I am grateful for an afternoon spent on a long walk with a friend, safely keeping the security distance of 1,5 meters, among the trees.  We made our way through the Amsterdamse Bos as we chatted and relished in the gorgeous weather. As we caught up and speculated on how the next months will turn out, we roamed with no real direction, passing the goat farm, steering out of people’s way, watching a man on a beautiful black horse gallop back and forth along a long sandy path… More than just the surroundings, it felt good to be with a friend in-person and to share with the rhythm of our steps and talk without staring into a screen.

Grounded

As I start my fourth week of social distancing, I am trying to disconnect more. To let go of that tether that is the internet and its ever-updating news, and instead be more aware to things around me.  I’ve worked from home to the best of my abilities, and had calls and creative session with loved ones.  It’s also been a beautiful weekend of sunshine. I’m doing my best to be grounded in the present.

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I’ve taken daily walks, mindfully keeping my distance from others, smiling at those I coming my way to ease the act of changing sidewalks. I’ve found a sunny bench to sit on and watch the world go by as I drink coffee and write my Morning Pages. In pots on the sidewalk, plants are showing off their beautiful colours and uncanny shapes.

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One evening, I heard rustling under the sink, like plastic being moved around. When I opened the cupboard to see what was going on, a mouse popped out and paused for a moment on the edge of the bag that contains the recycling.  We stared at each other for several seconds, motionless, before it disappeared behind the wall. I’ve not had mice before so it feels like this little creature came to keep me company in these days of isolation.

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I’ve also enjoyed the feeling the sun warm my limbs as I read and moving around the living room to follow the sun rays making their way to land on my orange wall and bathe the whole space with glowing light late in the afternoon.

Cheery blossoms

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JOYFUL GRATITUDE #173

Last weekend walking with a friend in the Amsterdamse Bos (with 1,5 meter safely between us!) we ended up in the cheery tree garden and found it was in full bloom! It was spectacular, but there were quite a few people around so I didn’t feel comfortable staying too long.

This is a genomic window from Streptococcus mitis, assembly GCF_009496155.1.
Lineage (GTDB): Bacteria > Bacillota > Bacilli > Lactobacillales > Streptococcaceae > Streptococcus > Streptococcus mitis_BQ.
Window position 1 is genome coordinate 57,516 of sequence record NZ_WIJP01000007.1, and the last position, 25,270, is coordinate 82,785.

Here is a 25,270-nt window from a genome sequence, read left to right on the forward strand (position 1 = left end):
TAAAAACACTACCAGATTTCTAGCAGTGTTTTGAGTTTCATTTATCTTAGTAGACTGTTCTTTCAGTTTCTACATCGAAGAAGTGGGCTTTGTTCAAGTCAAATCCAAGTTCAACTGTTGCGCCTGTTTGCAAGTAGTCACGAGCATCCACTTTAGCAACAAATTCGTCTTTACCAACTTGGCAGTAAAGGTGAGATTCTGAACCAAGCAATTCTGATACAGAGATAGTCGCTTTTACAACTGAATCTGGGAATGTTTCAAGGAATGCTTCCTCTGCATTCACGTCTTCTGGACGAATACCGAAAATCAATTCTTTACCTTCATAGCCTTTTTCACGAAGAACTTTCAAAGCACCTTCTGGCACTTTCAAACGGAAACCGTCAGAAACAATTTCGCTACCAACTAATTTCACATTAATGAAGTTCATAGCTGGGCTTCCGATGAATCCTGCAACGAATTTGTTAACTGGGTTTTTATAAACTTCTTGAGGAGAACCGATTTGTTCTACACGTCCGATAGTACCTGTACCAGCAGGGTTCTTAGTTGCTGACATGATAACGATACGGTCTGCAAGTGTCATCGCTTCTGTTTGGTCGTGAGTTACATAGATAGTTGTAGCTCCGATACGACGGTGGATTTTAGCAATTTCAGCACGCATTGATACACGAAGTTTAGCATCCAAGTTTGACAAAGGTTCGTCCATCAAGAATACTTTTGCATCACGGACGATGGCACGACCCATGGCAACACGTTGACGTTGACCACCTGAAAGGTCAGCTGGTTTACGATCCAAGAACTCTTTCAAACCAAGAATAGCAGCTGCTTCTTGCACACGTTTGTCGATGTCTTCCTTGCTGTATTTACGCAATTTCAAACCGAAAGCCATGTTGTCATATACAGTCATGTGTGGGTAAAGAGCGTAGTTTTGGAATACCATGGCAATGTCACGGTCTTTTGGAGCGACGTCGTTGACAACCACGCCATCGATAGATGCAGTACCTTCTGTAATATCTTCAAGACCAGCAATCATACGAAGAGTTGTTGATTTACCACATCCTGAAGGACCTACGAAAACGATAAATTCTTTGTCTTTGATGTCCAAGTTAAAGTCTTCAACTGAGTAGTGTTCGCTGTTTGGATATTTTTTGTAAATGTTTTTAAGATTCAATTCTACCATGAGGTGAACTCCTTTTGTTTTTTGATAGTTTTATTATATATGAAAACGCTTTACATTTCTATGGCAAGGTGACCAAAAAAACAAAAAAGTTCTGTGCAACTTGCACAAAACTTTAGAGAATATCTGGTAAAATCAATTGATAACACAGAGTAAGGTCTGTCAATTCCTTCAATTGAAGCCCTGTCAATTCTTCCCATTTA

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However the next day I felt drawn to return, so I went at the end of the afternoon hoping it would be quieter.  Clouds appeared and an icy cold wind started blowing and soon there were even less people milling around.  What I love about this garden is how much more beautiful in real life it is than on pictures. Looking up at the branches is enchanting.

The density of the white flowers, as well as the symmetry of the evenly spaced trees, the peace and quiet, a few ducks waddling here and there, you don’t know where to look to try to take in all the beauty.

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I lay on my back on the grass in the last rays of sunshine and watched the branches swaying in the wind, the occasional black bumble bees flying up high among the blossoms. Each time there was a strong gust of wind the petals showered down on me like snow.

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I agree with this sweet handwritten note found on one of the trees. So grateful for nature and how lucky I am to be able to take these lovely walks and witness spring in all its glory.

Take the pressure off

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I was initially excited at the idea of having lots of free time at home, I started thinking of everything I’d be able to do.  However rather than writing that amazing short story and making an incredible amount of submissions, as well as learning how to draw, the days are just flying by.  Nothing has come of all those plans and instead I’ve been working remotely by day, then on Skype calls with friends and family to attempt to make sense of a situation that none of us ever thought we would experience, and binge-watching episodes of Narcos to empty my mind in the evenings.

I’ve noticed lists circulating of things to fill the days with: crafts to do, films to watch, new skills to learn, and found myself stressing about not doing enough.  I noticed that I have trouble concentrating and am actually spending a lot of energy adjusting to the situation, so now I’m trying to be more mindful of taking the pressure off and letting go of my unrealistic expectations.

I realise this list of tips only makes sense because I am in the privileged position where I can work from home and receive my salary and paid holidays… I am sharing it because it’s been a mind-shift for me over the past couple of weeks and I thought it may speak to others who might also feel the pressure to ‘be making the most of confinement’.

What has helped me the most has been to dial back the DOING and give myself permission to just BE a bit more.